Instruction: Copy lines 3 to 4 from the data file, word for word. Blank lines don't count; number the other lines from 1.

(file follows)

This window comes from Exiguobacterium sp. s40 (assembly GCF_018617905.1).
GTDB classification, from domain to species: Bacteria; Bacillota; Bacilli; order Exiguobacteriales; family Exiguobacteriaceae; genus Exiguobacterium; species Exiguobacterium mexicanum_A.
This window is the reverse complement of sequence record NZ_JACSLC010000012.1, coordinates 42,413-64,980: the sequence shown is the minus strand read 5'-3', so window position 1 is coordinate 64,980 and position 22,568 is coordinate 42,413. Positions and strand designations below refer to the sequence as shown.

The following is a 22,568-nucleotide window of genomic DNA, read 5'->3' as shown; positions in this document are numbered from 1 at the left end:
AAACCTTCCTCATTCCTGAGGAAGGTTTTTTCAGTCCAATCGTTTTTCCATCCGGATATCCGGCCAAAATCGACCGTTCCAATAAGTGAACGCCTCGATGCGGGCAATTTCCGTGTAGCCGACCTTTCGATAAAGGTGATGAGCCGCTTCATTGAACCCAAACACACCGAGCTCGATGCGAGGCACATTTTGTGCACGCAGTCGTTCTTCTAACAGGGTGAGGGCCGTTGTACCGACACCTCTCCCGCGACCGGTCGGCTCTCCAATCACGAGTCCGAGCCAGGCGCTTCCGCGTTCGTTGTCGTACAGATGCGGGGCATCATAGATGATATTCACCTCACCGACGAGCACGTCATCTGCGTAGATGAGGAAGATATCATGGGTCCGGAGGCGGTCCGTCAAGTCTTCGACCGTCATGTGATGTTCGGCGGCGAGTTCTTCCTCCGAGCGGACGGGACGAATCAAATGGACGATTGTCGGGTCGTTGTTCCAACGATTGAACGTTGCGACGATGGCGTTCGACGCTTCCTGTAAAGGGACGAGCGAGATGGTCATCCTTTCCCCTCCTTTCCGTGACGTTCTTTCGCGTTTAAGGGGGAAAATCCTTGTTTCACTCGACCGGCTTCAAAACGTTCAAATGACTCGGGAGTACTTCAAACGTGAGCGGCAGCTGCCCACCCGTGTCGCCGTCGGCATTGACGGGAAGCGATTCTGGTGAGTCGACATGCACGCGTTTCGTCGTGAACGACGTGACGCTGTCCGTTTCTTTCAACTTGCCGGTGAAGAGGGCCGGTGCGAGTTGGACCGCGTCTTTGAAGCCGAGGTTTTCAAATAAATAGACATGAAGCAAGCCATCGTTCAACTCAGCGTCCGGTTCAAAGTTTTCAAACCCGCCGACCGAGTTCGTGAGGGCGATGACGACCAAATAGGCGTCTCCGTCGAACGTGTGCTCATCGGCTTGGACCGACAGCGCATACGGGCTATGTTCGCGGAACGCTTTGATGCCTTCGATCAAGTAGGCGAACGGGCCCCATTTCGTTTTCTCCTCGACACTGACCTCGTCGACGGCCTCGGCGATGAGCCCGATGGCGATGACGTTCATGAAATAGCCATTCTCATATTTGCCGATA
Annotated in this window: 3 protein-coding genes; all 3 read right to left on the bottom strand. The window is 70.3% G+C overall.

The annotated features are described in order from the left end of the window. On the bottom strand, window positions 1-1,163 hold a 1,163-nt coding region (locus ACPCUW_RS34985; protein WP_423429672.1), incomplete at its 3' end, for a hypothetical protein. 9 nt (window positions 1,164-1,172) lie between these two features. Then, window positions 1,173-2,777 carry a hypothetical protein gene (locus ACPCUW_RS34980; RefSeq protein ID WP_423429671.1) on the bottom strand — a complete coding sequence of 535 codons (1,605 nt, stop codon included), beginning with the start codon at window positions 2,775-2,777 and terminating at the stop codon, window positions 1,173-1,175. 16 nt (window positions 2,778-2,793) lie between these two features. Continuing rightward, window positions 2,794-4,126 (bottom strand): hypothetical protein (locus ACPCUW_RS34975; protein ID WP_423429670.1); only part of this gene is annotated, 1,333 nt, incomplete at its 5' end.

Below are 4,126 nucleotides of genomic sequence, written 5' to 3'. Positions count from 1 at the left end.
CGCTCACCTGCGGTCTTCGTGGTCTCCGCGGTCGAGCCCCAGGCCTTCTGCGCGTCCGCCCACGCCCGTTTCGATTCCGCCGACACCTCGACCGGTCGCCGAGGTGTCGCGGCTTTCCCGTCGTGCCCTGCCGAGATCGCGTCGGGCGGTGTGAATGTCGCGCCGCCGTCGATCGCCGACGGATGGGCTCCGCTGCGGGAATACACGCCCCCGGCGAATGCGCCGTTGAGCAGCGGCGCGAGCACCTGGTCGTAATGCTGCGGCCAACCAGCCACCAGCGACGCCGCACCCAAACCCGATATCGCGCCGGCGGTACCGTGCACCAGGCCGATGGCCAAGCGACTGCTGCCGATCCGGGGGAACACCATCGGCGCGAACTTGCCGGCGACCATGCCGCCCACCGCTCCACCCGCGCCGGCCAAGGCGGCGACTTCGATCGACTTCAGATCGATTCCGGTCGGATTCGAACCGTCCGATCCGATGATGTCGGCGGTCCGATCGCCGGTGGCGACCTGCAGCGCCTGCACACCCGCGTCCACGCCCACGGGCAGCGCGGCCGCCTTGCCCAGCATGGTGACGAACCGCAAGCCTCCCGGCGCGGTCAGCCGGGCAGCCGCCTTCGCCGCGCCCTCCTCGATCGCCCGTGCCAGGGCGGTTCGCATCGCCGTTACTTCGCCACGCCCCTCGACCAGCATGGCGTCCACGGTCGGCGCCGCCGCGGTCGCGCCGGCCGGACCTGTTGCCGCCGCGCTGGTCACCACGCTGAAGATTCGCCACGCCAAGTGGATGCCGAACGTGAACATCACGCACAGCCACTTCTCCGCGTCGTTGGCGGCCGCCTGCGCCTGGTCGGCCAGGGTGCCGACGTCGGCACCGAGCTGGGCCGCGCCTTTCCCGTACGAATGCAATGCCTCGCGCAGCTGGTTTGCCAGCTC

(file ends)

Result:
This window is the reverse complement of sequence record NZ_JACSLC010000012.1, coordinates 42,413-64,980: the sequence shown is the minus strand read 5'-3', so window position 1 is coordinate 64,980 and position 22,568 is coordinate 42,413. Positions and strand designations below refer to the sequence as shown.

The following is a 22,568-nucleotide window of genomic DNA, read 5'->3' as shown; positions in this document are numbered from 1 at the left end: